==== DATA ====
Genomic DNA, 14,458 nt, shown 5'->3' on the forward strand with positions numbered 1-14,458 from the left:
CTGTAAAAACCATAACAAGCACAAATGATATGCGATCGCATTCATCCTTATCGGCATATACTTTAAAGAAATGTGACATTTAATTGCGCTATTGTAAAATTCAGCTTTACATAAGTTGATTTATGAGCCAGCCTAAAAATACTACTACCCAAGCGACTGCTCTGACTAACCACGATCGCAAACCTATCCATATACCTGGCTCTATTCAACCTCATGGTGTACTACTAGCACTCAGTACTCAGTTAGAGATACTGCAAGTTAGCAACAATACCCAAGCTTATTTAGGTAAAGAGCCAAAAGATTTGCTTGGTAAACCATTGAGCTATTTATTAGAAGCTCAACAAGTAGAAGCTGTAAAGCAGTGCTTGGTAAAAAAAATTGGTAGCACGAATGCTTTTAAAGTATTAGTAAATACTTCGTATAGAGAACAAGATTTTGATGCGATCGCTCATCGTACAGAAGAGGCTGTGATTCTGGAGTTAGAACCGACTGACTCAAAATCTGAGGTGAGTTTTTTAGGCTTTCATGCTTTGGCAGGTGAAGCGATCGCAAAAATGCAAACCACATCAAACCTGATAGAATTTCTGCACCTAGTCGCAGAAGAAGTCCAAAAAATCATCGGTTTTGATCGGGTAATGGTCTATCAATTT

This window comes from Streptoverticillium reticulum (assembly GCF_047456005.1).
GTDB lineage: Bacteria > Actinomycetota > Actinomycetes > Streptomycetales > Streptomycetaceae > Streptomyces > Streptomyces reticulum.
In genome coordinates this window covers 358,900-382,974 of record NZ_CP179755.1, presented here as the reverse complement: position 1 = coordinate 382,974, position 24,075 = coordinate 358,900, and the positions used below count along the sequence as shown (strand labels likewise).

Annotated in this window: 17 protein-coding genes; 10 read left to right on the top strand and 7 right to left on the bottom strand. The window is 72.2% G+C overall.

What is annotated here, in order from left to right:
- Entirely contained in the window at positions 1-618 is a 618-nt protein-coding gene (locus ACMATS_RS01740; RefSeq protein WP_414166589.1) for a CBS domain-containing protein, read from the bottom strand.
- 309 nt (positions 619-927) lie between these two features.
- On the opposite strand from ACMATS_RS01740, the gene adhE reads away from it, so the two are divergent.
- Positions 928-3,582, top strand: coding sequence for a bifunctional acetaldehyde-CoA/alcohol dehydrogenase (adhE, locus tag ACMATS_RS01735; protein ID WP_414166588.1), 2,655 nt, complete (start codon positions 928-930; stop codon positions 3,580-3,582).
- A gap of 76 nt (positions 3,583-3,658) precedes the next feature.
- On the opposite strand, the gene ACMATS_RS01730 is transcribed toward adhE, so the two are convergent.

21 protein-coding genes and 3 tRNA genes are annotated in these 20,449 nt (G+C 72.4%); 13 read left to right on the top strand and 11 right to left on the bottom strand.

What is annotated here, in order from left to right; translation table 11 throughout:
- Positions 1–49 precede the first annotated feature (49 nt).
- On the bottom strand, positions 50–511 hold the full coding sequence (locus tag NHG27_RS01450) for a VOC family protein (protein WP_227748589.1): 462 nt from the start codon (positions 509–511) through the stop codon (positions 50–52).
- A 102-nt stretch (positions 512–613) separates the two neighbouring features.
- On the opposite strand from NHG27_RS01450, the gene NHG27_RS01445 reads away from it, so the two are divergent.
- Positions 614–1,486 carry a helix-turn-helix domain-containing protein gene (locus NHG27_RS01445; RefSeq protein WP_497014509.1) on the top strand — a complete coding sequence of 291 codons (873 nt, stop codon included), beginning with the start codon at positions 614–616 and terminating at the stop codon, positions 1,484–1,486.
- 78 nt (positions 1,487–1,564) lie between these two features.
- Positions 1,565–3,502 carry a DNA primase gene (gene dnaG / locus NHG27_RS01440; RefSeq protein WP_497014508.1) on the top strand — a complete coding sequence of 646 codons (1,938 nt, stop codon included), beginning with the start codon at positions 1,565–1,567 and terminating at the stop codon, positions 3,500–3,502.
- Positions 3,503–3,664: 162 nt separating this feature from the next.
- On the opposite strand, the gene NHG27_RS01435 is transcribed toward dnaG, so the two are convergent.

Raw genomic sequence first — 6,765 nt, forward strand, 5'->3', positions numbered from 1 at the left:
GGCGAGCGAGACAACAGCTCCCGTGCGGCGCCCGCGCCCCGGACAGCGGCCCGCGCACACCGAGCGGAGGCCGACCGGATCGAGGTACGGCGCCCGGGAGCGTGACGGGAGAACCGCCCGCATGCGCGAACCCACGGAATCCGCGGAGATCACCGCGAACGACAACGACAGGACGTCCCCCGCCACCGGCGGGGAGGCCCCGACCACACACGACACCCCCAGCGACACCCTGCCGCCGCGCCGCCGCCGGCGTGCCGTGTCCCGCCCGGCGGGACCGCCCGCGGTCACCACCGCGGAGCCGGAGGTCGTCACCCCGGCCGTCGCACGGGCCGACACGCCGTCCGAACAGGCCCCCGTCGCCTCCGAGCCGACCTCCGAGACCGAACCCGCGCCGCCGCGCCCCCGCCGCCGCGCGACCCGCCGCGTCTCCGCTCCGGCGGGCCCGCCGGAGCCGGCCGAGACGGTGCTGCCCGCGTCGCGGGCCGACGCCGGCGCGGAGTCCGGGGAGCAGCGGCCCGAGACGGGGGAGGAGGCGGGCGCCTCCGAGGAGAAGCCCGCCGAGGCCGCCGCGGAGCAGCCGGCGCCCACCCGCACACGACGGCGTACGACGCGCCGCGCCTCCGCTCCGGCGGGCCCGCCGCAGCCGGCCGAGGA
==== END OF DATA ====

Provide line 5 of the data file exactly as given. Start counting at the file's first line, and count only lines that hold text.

In genome coordinates this window covers 358,900-382,974 of record NZ_CP179755.1, presented here as the reverse complement: position 1 = coordinate 382,974, position 24,075 = coordinate 358,900, and the positions used below count along the sequence as shown (strand labels likewise).